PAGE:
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Viruses and cancer

Viruses are microscopically small particles consisting primarily of genetic material and a protective protein coat. Since, unlike bacteria, they do not have their own metabolism, they require the cells of a living organism - a host - for their reproduction.

It is estimated that one in ten cancers is caused by viruses. The most common viral causes of cancer are human papillomavirus, Epstein-Barr virus and hepatitis virus. For example, human papillomavirus can cause cervical cancer and throat tumors. Epstein-Barr virus, which is a herpes virus, is associated with various types of lymphoma. And the hepatitis B and C viruses can lead to liver cancer.

In order to replicate, some viruses have to introduce their genetic material into the host cell's genome. This can lead to the switching on or off of genes with important control functions that regulate the growth or survival of the host cell. If such cells continue to grow uncontrollably, cancer can develop.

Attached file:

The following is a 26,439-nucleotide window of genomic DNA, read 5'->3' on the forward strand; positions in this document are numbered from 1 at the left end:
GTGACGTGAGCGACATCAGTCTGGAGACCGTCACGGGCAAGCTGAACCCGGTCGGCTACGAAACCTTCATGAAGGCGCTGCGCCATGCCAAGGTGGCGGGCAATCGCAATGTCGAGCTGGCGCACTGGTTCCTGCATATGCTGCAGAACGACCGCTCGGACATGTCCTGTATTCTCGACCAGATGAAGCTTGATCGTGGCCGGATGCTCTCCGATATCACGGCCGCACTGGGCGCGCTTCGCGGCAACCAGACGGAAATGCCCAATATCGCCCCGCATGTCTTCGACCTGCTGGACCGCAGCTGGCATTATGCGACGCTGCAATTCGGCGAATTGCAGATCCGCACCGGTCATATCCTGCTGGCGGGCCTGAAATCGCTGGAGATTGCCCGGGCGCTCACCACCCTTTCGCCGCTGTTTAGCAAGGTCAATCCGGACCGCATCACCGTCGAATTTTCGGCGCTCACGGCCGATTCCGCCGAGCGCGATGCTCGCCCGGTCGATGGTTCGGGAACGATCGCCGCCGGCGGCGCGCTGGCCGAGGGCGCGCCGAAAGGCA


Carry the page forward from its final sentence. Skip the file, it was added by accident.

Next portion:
Vaccines offer the best protection against viral infection. Vaccines against the hepatitis B virus and individual human papillomaviruses are currently available to prevent cancer. These protect against cervical cancer and liver cancer - but only if administered before exposure to the cancer-promoting virus. Scientists around the world are conducting intensive research into further vaccines. The Swiss Cancer Research foundation helps them in this endeavor and has regularly supported high-quality projects in this field for many years.

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